Grizzly Giant Tour - Enduring Giant

A man walks on a dirt path toward a large sequoia tree.

Quick Facts

Historical/Interpretive Information/Exhibits

Enduring Giant
The Grizzly Giant is one of the largest trees in the Mariposa Grove and is estimated to be 2,900 years old. As you near its base, look at the fires scars that remain. Fire plays a very important role in the growth of a giant sequoia.

Giant sequoias have a dependency on natural fires for reproduction, which was not understood until the early 1960s. Lightning-caused fires reduce the competition from other evergreens, burn away the leaf litter on the forest floor, and leave a thin layer of nutrient-rich ash over the mineral soil, creating perfect conditions for seedlings to sprout. Look at the forest floor around you. Can you see the soil? Or, do you see leaf litter covering the soil?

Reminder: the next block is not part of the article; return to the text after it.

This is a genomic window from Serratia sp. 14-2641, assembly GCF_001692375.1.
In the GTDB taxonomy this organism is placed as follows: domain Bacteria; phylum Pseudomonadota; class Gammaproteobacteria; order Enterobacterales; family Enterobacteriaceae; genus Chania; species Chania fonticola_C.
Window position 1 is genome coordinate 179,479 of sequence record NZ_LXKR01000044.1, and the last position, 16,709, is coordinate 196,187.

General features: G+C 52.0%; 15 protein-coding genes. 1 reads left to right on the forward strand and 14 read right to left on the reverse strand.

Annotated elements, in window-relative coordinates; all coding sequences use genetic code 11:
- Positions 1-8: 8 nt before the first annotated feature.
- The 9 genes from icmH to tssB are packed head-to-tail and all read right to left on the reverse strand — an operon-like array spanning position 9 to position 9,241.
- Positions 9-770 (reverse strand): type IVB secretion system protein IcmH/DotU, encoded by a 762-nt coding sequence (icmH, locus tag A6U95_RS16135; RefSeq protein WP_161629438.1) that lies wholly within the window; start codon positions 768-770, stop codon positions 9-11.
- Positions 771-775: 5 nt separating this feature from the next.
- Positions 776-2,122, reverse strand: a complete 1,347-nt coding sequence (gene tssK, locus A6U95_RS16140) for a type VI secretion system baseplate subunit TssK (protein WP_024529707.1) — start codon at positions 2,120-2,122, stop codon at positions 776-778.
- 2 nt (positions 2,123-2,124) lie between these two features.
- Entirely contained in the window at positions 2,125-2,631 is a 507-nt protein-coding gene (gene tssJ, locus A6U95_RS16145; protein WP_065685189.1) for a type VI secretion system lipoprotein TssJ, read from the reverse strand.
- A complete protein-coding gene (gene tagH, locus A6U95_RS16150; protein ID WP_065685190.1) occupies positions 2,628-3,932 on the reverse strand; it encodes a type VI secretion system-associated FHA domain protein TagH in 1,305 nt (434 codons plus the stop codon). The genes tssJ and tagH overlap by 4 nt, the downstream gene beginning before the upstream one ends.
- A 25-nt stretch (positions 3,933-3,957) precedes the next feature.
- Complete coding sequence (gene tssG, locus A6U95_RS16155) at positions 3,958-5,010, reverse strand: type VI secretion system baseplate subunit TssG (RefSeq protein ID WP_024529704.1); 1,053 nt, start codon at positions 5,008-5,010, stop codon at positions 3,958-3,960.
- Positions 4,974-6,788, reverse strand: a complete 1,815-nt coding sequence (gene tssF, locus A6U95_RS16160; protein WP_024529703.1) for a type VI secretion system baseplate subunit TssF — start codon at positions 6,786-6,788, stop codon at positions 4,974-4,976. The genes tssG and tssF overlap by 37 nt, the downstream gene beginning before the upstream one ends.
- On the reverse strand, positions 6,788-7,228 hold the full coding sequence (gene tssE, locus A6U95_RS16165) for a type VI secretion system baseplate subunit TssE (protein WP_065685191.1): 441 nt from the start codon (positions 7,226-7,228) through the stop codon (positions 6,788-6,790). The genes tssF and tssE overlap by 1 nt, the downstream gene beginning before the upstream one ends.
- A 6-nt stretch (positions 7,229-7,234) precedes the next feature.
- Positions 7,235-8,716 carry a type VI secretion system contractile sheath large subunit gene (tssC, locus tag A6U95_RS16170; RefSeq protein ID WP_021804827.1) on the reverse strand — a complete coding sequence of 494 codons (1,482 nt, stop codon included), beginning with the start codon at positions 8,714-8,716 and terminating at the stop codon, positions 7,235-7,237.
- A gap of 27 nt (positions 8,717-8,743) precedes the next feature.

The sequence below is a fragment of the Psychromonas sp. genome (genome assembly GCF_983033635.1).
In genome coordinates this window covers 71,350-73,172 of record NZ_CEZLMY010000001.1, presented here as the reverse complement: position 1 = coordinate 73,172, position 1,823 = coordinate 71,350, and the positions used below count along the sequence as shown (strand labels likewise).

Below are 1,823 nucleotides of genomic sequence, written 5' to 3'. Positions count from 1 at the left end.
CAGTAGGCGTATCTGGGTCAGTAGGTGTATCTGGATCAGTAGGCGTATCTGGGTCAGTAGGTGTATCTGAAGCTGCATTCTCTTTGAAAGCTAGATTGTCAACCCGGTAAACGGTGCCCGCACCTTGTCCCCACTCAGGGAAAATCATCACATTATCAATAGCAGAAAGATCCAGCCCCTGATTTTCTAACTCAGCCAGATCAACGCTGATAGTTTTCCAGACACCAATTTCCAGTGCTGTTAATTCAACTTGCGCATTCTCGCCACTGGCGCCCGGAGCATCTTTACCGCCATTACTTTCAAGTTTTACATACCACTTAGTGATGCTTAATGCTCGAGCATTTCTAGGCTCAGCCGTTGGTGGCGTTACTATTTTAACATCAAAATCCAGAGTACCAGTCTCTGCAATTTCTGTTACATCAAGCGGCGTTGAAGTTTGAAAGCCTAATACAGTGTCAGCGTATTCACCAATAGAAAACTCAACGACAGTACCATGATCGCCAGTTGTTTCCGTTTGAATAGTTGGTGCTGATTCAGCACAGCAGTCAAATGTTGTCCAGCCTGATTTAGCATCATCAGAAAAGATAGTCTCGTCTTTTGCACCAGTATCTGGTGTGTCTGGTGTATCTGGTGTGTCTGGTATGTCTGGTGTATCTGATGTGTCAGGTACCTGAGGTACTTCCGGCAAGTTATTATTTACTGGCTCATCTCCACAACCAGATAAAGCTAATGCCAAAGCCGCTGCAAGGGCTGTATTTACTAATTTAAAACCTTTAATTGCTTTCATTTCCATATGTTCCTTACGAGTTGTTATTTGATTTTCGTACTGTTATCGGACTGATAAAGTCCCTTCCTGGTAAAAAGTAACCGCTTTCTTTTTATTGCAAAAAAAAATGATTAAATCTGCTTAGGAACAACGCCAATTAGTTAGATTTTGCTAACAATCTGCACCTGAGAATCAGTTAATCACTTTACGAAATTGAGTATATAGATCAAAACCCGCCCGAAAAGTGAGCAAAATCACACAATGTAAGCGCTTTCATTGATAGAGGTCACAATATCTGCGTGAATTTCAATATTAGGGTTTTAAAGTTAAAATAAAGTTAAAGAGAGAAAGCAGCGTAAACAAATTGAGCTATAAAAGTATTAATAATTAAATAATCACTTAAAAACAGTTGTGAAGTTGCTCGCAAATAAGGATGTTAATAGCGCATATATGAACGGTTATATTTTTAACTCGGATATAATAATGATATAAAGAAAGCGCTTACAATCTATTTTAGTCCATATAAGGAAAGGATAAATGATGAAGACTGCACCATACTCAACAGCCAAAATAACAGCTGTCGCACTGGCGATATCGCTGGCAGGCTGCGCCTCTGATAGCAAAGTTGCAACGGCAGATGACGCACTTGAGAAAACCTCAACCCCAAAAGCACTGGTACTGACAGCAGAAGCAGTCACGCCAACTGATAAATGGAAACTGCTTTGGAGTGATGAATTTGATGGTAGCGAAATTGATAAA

Also, the heat from a fire dries some of the mature trees' green sequoia cones, causing a shower of fresh seeds to fall onto a perfectly-prepared seedbed. When winter comes, snow blankets the Mariposa Grove. As the snowpack melts the following spring, sunlight, moisture, fresh seeds, ash, and mineral soil combine to create a sequoia nursery.

To reduce the leaf litter and promote giant sequoia reproduction, the National Park Service began igniting "prescribed burns," that are deliberately set and closely monitored by rangers, during spring and fall. When the forest returns to a more natural state, these management fires will most likely be discontinued. Then nature can resume its cycle of lightning-caused fires every five to twenty years. Read this wayside exhibit to learn more.

Yosemite National Park

Last updated: October 20, 2023